Ranarangam – A Strange HotchPotch Of Iconic Scenes
I was not very well-versed with the director Sudheer Varma before walking into the film. I had only watched his first ever film Swamy Ra Ra, which was an interesting crime caper. I hindsight, I can see that this film suffers from the same problems former the suffered from. The only difference being that, it does not even have the novelty of his first film. So, getting back to Ranarangam, I had loved the trailer and I have always liked Sharwanand’s screen presence. I was not expecting a masterpiece, but I was expecting an entertaining story of a larger than life gangster, inspired or in the same vain as The Godfather Saga. What I got was a pastiche of otherwise great scenes haphazardly put together with no thought put into the cohesion or pacing.
Ambitious Sprinklings Over A Boring Plot Point
The plot mainly revolves around Deva (Sharwanand), a brash gangster with a heart of gold over two significant periods of his life. In the 1990’s where he is building his empire, due to the opportunities created by prohibition of liquor and the present where is fighting to hold on to his power with new known and unknown enemies coming after him. The film borrows the structure from Godfather 2, in the words of the director himself. At an idea level, it is very cool. In fact, that was one of the reasons I was so excited. There hasn’t been a really cool gangster film in Telugu in as long as I can remember. The what was the problem you say? The problem is that, ideas and scenes don’t make a movie, they need to cohesively make sense as a story. Then the scenes give it a structure.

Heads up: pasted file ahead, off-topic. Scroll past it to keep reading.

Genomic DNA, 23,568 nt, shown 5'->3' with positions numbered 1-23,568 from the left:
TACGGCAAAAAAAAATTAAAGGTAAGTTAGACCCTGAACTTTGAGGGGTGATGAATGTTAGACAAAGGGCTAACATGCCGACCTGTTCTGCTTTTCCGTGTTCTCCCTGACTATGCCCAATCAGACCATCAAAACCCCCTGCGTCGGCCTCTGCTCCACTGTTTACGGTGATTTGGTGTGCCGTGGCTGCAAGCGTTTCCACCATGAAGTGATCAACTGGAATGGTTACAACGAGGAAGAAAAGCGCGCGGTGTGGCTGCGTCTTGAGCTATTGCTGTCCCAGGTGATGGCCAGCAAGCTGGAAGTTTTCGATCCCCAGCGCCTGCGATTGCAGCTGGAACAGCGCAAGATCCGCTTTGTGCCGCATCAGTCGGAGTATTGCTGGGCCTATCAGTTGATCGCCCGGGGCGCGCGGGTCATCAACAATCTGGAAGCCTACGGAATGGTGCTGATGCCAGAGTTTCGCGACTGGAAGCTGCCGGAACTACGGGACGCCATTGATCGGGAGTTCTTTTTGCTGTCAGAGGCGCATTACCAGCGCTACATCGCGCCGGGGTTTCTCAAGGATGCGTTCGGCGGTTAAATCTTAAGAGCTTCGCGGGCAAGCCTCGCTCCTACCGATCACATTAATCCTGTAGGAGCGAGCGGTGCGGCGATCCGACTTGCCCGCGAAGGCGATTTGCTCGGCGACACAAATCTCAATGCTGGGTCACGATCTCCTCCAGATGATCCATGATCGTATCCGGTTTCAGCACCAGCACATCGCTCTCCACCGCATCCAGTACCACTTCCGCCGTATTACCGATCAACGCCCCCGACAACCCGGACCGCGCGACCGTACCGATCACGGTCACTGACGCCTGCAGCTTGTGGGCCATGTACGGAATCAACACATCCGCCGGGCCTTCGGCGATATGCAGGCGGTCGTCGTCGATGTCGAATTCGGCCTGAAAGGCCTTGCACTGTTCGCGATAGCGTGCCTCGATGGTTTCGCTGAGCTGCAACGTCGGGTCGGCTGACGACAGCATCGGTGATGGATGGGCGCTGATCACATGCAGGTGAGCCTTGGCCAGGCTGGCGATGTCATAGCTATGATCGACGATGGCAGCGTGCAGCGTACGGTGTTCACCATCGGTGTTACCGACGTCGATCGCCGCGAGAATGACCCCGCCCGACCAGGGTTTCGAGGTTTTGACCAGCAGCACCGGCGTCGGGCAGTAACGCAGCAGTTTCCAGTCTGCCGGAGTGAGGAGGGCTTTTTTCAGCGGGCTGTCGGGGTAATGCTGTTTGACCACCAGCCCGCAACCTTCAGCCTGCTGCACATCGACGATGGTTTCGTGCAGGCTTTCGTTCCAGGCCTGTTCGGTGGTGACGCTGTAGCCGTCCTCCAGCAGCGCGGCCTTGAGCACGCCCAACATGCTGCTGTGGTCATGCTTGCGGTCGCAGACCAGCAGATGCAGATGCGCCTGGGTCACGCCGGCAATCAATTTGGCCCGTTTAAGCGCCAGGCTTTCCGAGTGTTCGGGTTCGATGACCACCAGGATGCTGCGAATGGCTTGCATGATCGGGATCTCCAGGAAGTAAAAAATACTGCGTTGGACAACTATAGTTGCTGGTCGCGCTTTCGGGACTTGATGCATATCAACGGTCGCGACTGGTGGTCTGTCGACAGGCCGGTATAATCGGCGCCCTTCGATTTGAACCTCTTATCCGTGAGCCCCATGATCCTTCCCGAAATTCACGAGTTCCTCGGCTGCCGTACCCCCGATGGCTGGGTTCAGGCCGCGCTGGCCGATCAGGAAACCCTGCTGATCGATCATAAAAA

“Inspiration” Isn’t A Bad Thing But When Done Properly
I am saying this upfront – taking inspiration from anywhere is not a bad trait, I love it actually. I am not averse post-modernism. I like finding Easter eggs and re-interpretations of my favorite moments in new ways. The key word being new. Most of my favorite film-maker from Paul Thomas Anderson to Quentin Tarantino to Anurag Kashyap to Damien Chazelle, talk about taking things from their favourite films. They even use the words steal. The main difference being that they cohesively fit as one piece and tell a story. The problem here is that these moments feel random shuffle of the film-makers favourite scenes, then a carefully curated and put together mixed-tape you give someone you care about.
The Performances Save The Day For Ranarangam
The performances are pretty good all around. Sharwanand, plays the stoic gangster part perfectly and so do all the actors for their part. The only problem would be that they are not given a lot to do. Most of these characters appear and disappear at the convenience of the plot progression. The casting for the rest smaller characters is good, especially for the friend’s gang that they have in the flashback.
Technically Top-Notch, Script Wise Predictable
Now for the good parts. The technical aspects for the film were all top-notch. The cinematography was pleasing to the eye with very cool high-contrast imagery. The two time lines looked and felt different form the cold blue and black palette of the present to the bright orange and red of the past. The editing could be tight, but the transitions kind of pump life into the otherwise dull film. The music is soothing when it needs to be, sombre when it needs to and enticing when needs to. The sound-design and dubbing work was pretty good.
All in all, it is a well-constructed film at a technical level, but lacks the conviction at a script level. You can bring in the best talent from all over the world to put together a film, but without the proper foundation of a good script, a film is going to falter and fall fletton its face. I would still suggest to watch the film, if you have watched the films referenced here. But if you marginally well-versed with 90’s and early 2000’s European and American films, skip it.